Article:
Comfort Entertainment: The Female Perspective

Screenshot of Usagi Tsukino from ‘Sailor Moon Crystal’. Copyright goes to Naoko Takeuchi, Toei Animation, Crunchyroll, Netflix, and VIZ Media.

Hi! It’s Annie!

Through my reviews of K-Dramas and books on this blog, I have often used the phrase “perfect boyfriend syndrome” to describe when a guy in a romance is written to have no flaws at all. It isn’t usually something that I like because it makes these guys feel completely un-relatable and when they are flawed, the narrative will never admit to it. Flawed characters are human characters! And while I was thinking about these perfect boyfriends often written from female perspectives, I was suddenly struck with the thought that perfect girlfriend syndrome is also a thing and is way more prevalent. Why, you ask? Because most media for years and years has been written by men, and because of that women have been seen largely from the male perspective in media. But more and more we’re seeing women written from the female perspective and the more content I watch, the more the difference between women written by men or other women becomes such a stark contrast for me. One of my favorite shows ever is Sailor Moon, which is a superhero show written about women by a woman, and is a great positive example to use here. So I’m going to compare some of the “perfect girlfriends” to the absolutely wonderful characters in Sailor Moon!

Perfect Girlfriend Syndrome:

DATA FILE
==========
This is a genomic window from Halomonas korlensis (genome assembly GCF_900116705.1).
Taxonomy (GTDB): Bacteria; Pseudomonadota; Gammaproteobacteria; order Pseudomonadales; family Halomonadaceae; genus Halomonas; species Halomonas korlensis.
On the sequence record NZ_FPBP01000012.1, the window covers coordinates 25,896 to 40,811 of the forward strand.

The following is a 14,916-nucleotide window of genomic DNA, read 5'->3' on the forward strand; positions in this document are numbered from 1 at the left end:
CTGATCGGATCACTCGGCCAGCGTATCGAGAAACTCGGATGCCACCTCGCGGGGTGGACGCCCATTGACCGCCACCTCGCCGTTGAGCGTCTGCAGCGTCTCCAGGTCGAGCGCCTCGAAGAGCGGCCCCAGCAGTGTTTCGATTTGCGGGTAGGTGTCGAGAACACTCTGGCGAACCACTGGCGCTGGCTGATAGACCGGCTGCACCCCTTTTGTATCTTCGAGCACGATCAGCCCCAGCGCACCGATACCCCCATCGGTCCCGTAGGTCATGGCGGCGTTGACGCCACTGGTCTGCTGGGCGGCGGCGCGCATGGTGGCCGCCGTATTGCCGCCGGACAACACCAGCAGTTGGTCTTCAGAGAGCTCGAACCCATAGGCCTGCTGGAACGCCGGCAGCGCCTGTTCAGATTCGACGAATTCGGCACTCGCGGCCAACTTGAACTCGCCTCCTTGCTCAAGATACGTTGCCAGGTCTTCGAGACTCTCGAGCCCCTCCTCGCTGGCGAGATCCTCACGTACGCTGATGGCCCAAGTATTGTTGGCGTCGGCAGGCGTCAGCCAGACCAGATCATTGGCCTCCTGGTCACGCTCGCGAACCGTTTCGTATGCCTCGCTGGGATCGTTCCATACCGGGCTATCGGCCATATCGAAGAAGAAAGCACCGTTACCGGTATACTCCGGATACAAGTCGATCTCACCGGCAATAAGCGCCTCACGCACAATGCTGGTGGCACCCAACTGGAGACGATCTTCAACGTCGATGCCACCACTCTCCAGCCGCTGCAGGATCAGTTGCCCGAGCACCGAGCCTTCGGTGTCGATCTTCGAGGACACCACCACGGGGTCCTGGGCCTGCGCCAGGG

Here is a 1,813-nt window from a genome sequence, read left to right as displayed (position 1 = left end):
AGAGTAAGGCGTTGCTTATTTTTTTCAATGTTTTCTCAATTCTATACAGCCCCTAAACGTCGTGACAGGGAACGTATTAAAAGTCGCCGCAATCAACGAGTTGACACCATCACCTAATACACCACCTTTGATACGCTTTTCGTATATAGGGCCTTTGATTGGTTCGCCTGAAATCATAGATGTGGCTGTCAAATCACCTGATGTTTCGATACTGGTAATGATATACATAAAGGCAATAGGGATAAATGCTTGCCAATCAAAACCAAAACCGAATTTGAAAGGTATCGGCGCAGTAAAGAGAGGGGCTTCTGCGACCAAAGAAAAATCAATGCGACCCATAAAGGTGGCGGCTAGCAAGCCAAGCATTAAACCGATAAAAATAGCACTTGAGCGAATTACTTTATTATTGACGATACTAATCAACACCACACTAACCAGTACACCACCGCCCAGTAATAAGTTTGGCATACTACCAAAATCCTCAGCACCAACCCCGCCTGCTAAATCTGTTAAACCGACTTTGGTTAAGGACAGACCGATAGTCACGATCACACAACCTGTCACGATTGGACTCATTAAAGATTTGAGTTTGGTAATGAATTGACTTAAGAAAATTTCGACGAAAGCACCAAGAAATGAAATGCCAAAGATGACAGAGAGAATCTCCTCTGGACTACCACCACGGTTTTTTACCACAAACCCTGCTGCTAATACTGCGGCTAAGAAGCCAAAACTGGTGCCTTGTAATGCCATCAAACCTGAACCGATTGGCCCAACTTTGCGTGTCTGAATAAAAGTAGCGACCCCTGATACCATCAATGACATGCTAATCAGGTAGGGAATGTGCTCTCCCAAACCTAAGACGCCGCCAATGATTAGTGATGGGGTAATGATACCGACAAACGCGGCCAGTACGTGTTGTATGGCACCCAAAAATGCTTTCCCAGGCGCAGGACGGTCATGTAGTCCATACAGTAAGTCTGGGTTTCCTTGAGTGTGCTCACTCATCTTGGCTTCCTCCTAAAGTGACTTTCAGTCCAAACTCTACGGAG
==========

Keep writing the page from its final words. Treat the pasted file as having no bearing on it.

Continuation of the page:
I think some of the best characters to pull for this for me personally, are characters from video games. I’ve found quite a few that are more obvious, but I also don’t exactly want to use this post to talk about all of the problems that face female characters from video games. There’s a history of poor decisions when it comes to the way female characters in games act and specifically the way that they’re designed. But specifically, I want to talk about characters that are created to look relatable on the surface but in reality have little to no flaws. Characters that at first seem to be great before you realize that they are completely unattainable to either be with or be like. And because this is very specific, it means that we have to look for very specific kinds of characters. I know this might be controversial, but when I hear that I usually turn to ‘Final Fantasy’ games. Now don’t get me wrong, I love Square Enix. I grew up on ‘Kingdom Hearts’. But I always found the male characters to be better than the female characters. This was partially because, for a lot of the games, the female characters aren’t really allowed to fight. Or when they are it isn’t much and they don’t really know how to do it. (Ahem, Kairi.) But lately I’ve been really liking the characters of Aerith and Tifa specifically in the new ‘Final Fantasy VII Remake’ games. And while we have only gotten one of what is supposed to eventually be three games; it is already so much better than the original games at establishing the characters of Aerith and Tifa.